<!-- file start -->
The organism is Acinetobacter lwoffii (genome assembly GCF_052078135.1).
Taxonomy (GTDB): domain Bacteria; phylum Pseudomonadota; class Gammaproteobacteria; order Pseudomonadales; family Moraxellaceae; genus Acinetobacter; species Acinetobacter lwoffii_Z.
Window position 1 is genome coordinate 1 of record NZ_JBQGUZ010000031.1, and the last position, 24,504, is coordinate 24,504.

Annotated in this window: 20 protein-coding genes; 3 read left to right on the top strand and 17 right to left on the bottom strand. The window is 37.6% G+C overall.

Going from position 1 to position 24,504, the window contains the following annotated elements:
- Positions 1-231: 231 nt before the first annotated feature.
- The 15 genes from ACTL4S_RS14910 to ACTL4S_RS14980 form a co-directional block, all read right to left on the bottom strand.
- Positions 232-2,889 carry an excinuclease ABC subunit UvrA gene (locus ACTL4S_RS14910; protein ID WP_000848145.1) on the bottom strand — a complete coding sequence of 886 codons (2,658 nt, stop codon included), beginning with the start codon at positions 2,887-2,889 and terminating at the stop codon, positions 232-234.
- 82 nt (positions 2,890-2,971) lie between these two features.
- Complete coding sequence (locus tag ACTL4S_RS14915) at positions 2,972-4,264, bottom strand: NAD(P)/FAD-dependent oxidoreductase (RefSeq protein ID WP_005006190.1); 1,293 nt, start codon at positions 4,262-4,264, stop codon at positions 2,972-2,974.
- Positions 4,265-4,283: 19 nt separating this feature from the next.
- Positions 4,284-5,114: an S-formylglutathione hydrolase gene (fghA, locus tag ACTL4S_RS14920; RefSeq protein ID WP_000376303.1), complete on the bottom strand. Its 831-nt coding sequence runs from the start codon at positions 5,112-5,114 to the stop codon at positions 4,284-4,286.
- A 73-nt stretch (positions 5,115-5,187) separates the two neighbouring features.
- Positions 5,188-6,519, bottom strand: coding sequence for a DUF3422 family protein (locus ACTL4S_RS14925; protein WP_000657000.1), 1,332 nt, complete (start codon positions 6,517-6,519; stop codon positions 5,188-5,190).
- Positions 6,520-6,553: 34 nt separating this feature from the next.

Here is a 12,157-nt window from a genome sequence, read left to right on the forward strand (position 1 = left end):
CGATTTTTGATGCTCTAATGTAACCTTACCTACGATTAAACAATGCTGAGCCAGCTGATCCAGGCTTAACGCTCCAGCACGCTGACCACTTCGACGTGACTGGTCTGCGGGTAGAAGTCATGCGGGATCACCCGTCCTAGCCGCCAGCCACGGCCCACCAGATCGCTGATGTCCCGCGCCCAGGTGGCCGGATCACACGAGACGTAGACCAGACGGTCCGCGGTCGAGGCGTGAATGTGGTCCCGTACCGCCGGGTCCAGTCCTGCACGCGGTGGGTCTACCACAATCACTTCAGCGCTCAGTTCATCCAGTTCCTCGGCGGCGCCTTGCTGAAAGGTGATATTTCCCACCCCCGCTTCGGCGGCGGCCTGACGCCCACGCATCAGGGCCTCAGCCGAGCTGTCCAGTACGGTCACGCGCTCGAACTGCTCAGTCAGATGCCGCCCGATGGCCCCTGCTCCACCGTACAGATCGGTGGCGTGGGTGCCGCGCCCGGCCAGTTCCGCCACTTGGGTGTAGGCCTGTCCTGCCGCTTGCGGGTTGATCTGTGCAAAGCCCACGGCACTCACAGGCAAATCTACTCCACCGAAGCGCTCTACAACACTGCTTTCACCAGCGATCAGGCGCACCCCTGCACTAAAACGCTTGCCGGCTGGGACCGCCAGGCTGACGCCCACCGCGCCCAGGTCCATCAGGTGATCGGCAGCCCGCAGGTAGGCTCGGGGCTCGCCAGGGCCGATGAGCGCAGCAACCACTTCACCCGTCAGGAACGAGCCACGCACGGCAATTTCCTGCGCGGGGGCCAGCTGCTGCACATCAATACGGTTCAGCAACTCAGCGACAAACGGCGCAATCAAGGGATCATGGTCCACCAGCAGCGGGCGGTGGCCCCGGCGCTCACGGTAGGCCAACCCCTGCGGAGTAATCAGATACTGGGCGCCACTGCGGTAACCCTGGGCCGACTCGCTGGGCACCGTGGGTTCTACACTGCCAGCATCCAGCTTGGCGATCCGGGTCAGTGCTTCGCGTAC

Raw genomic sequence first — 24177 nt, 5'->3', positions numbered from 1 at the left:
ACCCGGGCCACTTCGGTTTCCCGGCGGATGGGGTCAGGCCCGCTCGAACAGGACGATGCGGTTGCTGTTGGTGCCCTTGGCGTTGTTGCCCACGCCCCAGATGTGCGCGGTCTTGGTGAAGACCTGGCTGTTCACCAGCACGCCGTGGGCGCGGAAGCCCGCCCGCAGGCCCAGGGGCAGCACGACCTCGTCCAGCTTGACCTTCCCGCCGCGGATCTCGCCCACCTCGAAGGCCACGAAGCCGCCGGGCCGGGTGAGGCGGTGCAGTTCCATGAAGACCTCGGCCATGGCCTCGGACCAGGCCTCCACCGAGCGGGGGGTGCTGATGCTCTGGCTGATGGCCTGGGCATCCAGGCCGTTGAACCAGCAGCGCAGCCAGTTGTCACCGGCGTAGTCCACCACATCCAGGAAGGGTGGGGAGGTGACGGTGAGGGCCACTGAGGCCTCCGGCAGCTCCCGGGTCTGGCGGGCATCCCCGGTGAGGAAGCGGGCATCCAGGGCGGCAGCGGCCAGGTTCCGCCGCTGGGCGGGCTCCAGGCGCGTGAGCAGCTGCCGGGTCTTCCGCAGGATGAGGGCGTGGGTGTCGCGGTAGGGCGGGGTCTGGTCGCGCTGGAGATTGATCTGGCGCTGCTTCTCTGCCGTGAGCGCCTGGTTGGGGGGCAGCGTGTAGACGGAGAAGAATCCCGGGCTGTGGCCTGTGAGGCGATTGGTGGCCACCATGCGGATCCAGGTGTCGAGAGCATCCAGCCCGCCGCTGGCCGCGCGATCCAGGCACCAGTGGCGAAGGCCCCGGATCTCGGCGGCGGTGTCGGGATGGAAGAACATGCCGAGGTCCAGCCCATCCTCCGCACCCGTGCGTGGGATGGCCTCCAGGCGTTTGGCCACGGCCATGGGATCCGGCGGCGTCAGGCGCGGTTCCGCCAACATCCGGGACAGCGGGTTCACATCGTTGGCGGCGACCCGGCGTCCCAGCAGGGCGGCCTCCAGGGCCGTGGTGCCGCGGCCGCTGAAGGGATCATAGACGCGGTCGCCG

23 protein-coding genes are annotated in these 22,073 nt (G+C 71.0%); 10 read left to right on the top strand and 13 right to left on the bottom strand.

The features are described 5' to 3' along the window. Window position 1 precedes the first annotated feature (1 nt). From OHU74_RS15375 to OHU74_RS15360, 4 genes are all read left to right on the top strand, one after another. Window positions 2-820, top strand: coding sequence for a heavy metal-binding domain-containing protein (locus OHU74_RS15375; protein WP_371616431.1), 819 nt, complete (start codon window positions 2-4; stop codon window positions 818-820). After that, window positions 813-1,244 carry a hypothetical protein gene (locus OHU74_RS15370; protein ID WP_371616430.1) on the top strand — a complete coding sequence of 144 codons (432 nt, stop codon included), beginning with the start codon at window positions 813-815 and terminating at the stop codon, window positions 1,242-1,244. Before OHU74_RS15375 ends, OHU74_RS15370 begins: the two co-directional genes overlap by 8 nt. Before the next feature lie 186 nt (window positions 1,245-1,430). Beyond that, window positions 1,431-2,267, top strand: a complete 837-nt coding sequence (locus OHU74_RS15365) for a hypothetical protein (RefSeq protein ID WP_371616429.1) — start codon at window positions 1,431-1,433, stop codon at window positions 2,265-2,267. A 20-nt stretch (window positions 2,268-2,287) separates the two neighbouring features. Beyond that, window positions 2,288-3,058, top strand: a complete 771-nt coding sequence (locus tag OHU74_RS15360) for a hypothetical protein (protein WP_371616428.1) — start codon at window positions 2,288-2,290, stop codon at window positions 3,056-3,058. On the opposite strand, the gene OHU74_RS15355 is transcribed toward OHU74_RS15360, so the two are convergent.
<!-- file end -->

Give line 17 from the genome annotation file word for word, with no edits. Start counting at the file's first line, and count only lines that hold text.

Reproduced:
CGATTTTTGATGCTCTAATGTAACCTTACCTACGATTAAACAATGCTGAGCCAGCTGATCCAGGCTTAACGCTCCAGCACGCTGACCACTTCGACGTGACTGGTCTGCGGGTAGAAGTCATGCGGGATCACCCGTCCTAGCCGCCAGCCACGGCCCACCAGATCGCTGATGTCCCGCGCCCAGGTGGCCGGATCACACGAGACGTAGACCAGACGGTCCGCGGTCGAGGCGTGAATGTGGTCCCGTACCGCCGGGTCCAGTCCTGCACGCGGTGGGTCTACCACAATCACTTCAGCGCTCAGTTCATCCAGTTCCTCGGCGGCGCCTTGCTGAAAGGTGATATTTCCCACCCCCGCTTCGGCGGCGGCCTGACGCCCACGCATCAGGGCCTCAGCCGAGCTGTCCAGTACGGTCACGCGCTCGAACTGCTCAGTCAGATGCCGCCCGATGGCCCCTGCTCCACCGTACAGATCGGTGGCGTGGGTGCCGCGCCCGGCCAGTTCCGCCACTTGGGTGTAGGCCTGTCCTGCCGCTTGCGGGTTGATCTGTGCAAAGCCCACGGCACTCACAGGCAAATCTACTCCACCGAAGCGCTCTACAACACTGCTTTCACCAGCGATCAGGCGCACCCCTGCACTAAAACGCTTGCCGGCTGGGACCGCCAGGCTGACGCCCACCGCGCCCAGGTCCATCAGGTGATCGGCAGCCCGCAGGTAGGCTCGGGGCTCGCCAGGGCCGATGAGCGCAGCAACCACTTCACCCGTCAGGAACGAGCCACGCACGGCAATTTCCTGCGCGGGGGCCAGCTGCTGCACATCAATACGGTTCAGCAACTCAGCGACAAACGGCGCAATCAAGGGATCATGGTCCACCAGCAGCGGGCGGTGGCCCCGGCGCTCACGGTAGGCCAACCCCTGCGGAGTAATCAGATACTGGGCGCCACTGCGGTAACCCTGGGCCGACTCGCTGGGCACCGTGGGTTCTACACTGCCAGCATCCAGCTTGGCGATCCGGGTCAGTGCTTCGCGTAC